BERLIN: German Chancellor Angela Merkel said the German government remained committed to expanding its renewable energy capacity and would strive to coordinate policies better with the country’s 16 states.
Merkel and state leaders said better coordination would help Germany achieve its goal of getting 40 percent of its electricity from renewable sources by 2020, from 25 percent currently.
Merkel’s decision to abandon nuclear power after last year’s Fukushima disaster has led to a growing need for alternative energy sources. Germany leads the world in solar power capacity and is one of the world’s biggest wind energy producers.
Differing interests between the states and the federal government has led to confusion and delays in building the infrastructure needed to transport offshore wind energy from the north to power-hungry states in the south. This problem will become acute when nuclear plants are shut down by 2022.
Merkel and the state leaders said they share the same goals — expanding renewables while ensuring stable and reliable supplies of energy at affordable prices.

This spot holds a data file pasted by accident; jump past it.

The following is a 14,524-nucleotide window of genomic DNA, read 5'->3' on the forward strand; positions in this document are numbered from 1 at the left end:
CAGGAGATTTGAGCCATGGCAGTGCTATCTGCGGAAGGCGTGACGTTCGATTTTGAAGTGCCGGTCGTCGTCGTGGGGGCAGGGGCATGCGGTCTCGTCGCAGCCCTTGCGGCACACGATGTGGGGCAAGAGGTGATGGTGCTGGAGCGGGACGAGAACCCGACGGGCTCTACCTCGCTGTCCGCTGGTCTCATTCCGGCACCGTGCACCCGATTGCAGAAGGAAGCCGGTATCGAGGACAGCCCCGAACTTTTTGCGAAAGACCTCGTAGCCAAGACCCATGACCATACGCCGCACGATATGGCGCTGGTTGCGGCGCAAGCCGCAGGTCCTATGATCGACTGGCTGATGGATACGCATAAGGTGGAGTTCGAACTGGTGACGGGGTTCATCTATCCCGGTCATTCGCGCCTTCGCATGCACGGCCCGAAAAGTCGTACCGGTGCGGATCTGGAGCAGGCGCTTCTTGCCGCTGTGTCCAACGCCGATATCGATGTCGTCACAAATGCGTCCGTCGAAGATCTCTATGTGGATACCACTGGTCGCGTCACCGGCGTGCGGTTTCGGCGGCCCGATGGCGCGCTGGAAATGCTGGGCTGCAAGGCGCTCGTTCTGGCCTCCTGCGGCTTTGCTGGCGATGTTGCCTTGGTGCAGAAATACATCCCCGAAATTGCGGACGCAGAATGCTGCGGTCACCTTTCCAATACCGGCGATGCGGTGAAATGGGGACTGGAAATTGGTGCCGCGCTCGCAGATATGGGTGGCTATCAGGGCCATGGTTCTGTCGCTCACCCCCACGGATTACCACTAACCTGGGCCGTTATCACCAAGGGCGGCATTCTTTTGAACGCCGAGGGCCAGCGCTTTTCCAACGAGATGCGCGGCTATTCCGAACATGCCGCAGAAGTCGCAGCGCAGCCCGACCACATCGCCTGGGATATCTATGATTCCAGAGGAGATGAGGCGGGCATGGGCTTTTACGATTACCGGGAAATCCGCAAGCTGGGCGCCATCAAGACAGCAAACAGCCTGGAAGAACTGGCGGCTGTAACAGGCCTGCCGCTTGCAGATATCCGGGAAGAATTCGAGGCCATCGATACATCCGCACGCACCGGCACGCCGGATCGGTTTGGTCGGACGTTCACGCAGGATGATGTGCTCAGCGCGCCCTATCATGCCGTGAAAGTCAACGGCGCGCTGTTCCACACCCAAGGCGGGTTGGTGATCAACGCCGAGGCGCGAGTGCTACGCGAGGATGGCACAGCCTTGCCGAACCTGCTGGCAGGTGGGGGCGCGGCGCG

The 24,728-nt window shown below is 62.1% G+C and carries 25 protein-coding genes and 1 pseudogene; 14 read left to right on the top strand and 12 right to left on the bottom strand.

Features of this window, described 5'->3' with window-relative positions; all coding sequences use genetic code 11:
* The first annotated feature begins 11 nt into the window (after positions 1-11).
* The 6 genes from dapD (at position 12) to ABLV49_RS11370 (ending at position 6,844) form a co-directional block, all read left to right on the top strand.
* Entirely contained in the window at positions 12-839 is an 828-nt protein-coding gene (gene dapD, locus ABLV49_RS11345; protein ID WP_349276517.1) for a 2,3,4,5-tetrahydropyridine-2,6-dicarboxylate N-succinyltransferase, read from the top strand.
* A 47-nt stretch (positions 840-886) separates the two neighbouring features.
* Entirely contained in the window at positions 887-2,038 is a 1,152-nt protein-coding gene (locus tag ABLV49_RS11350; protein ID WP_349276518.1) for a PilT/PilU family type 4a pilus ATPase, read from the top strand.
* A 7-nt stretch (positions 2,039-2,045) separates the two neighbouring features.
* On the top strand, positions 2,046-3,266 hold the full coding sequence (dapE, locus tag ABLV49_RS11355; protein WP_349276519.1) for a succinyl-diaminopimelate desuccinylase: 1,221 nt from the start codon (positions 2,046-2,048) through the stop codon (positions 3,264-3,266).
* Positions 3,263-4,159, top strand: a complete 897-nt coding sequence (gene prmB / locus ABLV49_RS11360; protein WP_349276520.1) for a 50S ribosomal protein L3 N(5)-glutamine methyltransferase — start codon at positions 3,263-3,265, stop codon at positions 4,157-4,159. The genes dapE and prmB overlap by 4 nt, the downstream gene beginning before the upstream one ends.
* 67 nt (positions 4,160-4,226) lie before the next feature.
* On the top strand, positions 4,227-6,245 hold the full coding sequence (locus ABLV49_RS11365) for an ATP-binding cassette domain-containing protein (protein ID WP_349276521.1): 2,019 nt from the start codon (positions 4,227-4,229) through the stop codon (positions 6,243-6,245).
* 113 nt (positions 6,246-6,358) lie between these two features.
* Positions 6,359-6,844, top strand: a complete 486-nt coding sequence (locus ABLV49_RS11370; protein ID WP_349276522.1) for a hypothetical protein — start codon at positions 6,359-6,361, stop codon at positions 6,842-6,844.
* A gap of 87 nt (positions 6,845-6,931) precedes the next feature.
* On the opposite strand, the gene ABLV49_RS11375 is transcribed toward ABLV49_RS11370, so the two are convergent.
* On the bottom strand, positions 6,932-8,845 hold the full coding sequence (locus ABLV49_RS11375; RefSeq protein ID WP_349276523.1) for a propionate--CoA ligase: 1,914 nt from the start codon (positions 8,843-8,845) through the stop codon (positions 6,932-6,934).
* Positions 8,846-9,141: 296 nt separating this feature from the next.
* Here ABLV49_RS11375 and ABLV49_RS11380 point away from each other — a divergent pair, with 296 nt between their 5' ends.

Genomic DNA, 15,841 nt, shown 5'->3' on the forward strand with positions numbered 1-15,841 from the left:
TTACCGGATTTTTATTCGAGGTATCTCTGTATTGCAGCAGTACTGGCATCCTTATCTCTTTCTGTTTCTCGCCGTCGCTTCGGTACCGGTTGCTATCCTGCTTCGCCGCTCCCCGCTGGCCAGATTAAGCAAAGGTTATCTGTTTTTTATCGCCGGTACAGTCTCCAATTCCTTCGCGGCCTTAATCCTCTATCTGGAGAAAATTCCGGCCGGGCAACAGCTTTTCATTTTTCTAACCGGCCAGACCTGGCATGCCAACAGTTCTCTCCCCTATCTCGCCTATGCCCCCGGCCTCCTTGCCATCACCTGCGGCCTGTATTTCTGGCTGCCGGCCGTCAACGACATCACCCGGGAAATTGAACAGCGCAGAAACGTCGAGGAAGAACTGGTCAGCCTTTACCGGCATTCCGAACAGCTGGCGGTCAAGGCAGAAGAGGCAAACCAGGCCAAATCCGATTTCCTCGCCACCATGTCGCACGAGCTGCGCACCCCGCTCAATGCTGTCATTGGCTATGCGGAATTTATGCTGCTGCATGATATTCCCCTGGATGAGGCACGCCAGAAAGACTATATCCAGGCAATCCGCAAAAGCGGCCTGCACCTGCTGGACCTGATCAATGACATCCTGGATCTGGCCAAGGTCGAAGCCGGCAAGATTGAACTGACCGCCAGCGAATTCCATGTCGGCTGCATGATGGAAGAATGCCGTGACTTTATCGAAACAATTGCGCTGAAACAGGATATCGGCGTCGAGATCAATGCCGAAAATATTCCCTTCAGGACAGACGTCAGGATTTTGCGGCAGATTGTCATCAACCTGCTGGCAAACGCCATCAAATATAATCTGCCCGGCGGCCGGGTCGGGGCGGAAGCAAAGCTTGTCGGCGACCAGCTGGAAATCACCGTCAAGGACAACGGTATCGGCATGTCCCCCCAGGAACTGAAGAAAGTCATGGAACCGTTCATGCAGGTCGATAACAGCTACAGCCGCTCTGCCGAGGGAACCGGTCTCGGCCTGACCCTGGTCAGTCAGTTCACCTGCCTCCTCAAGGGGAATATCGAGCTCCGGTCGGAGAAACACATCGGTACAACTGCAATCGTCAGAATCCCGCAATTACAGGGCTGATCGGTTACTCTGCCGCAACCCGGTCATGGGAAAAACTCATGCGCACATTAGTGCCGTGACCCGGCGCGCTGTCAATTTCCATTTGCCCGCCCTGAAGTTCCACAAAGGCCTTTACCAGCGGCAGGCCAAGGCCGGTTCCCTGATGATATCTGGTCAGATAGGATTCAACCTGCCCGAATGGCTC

“We want to keep those goals in mind without breaking the dynamic growth of renewables,” Merkel said, referring to criticism about rising electricity prices due in part to the rapid expansion of renewables such as wind, solar and biomass.
“It’s not easy. But we feel an obligation to find solutions. We all want the ‘energy revolution’ in Germany to succeed.”
The state leaders and Merkel agreed to meet in March to discuss progress.
Torsten Albig, state premier of the northern state of Lower Saxony where wind energy plants are being expanded rapidly, said states could no longer pursue their own strategies for expanding renewables without paying heed to a national strategy.
“We’re now confident that we can move forward together,” he said.
“The idea is ‘Let’s not organize this as 16 states plus one federal government but rather as one organization’. We feel good about the way this is going.”
Merkel said she was in favor of keeping the country’s Renewable Energy Law (EEG) intact even though some members of her coalition have called for it to be scrapped because of the rapid expansion of renewable energy.
“I don’t think we’re going to be able to be selective about how to solve the problem,” she said. “We’ve got to include this within the EEG. We need a political framework.”